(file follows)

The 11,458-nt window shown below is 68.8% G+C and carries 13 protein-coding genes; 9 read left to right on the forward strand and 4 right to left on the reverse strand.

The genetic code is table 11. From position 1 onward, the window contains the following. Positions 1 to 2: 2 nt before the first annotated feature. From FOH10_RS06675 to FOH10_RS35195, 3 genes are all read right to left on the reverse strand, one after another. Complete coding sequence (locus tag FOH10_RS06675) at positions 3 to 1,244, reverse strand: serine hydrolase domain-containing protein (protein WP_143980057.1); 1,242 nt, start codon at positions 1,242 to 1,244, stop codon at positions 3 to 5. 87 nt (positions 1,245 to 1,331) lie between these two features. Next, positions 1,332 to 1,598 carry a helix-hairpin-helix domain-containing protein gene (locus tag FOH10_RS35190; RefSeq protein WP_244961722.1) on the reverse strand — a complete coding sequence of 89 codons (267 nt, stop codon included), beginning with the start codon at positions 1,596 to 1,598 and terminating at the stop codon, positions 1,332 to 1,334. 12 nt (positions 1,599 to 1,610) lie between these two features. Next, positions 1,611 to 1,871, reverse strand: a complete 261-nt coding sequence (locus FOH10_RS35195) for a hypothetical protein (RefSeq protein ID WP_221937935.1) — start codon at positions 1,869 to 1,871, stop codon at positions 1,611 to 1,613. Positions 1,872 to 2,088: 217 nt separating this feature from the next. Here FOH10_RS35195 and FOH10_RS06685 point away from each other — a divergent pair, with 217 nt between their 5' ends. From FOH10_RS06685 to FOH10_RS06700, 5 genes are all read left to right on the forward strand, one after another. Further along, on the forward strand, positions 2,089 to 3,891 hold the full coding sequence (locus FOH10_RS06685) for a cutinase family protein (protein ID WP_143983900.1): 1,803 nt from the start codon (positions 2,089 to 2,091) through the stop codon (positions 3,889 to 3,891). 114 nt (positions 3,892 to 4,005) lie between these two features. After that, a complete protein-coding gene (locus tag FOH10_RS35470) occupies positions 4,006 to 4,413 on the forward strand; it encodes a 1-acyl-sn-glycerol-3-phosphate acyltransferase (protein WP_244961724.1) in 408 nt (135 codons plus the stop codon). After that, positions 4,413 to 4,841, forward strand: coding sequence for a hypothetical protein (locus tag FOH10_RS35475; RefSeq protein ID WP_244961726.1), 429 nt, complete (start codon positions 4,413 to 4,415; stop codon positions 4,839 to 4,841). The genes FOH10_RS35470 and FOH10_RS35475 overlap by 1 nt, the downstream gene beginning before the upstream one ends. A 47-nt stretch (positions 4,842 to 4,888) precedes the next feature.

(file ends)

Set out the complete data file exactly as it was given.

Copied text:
The 11,458-nt window shown below is 68.8% G+C and carries 13 protein-coding genes; 9 read left to right on the forward strand and 4 right to left on the reverse strand.

The genetic code is table 11. From position 1 onward, the window contains the following. Positions 1 to 2: 2 nt before the first annotated feature. From FOH10_RS06675 to FOH10_RS35195, 3 genes are all read right to left on the reverse strand, one after another. Complete coding sequence (locus tag FOH10_RS06675) at positions 3 to 1,244, reverse strand: serine hydrolase domain-containing protein (protein WP_143980057.1); 1,242 nt, start codon at positions 1,242 to 1,244, stop codon at positions 3 to 5. 87 nt (positions 1,245 to 1,331) lie between these two features. Next, positions 1,332 to 1,598 carry a helix-hairpin-helix domain-containing protein gene (locus tag FOH10_RS35190; RefSeq protein WP_244961722.1) on the reverse strand — a complete coding sequence of 89 codons (267 nt, stop codon included), beginning with the start codon at positions 1,596 to 1,598 and terminating at the stop codon, positions 1,332 to 1,334. 12 nt (positions 1,599 to 1,610) lie between these two features. Next, positions 1,611 to 1,871, reverse strand: a complete 261-nt coding sequence (locus FOH10_RS35195) for a hypothetical protein (RefSeq protein ID WP_221937935.1) — start codon at positions 1,869 to 1,871, stop codon at positions 1,611 to 1,613. Positions 1,872 to 2,088: 217 nt separating this feature from the next. Here FOH10_RS35195 and FOH10_RS06685 point away from each other — a divergent pair, with 217 nt between their 5' ends. From FOH10_RS06685 to FOH10_RS06700, 5 genes are all read left to right on the forward strand, one after another. Further along, on the forward strand, positions 2,089 to 3,891 hold the full coding sequence (locus FOH10_RS06685) for a cutinase family protein (protein ID WP_143983900.1): 1,803 nt from the start codon (positions 2,089 to 2,091) through the stop codon (positions 3,889 to 3,891). 114 nt (positions 3,892 to 4,005) lie between these two features. After that, a complete protein-coding gene (locus tag FOH10_RS35470) occupies positions 4,006 to 4,413 on the forward strand; it encodes a 1-acyl-sn-glycerol-3-phosphate acyltransferase (protein WP_244961724.1) in 408 nt (135 codons plus the stop codon). After that, positions 4,413 to 4,841, forward strand: coding sequence for a hypothetical protein (locus tag FOH10_RS35475; RefSeq protein ID WP_244961726.1), 429 nt, complete (start codon positions 4,413 to 4,415; stop codon positions 4,839 to 4,841). The genes FOH10_RS35470 and FOH10_RS35475 overlap by 1 nt, the downstream gene beginning before the upstream one ends. A 47-nt stretch (positions 4,842 to 4,888) precedes the next feature.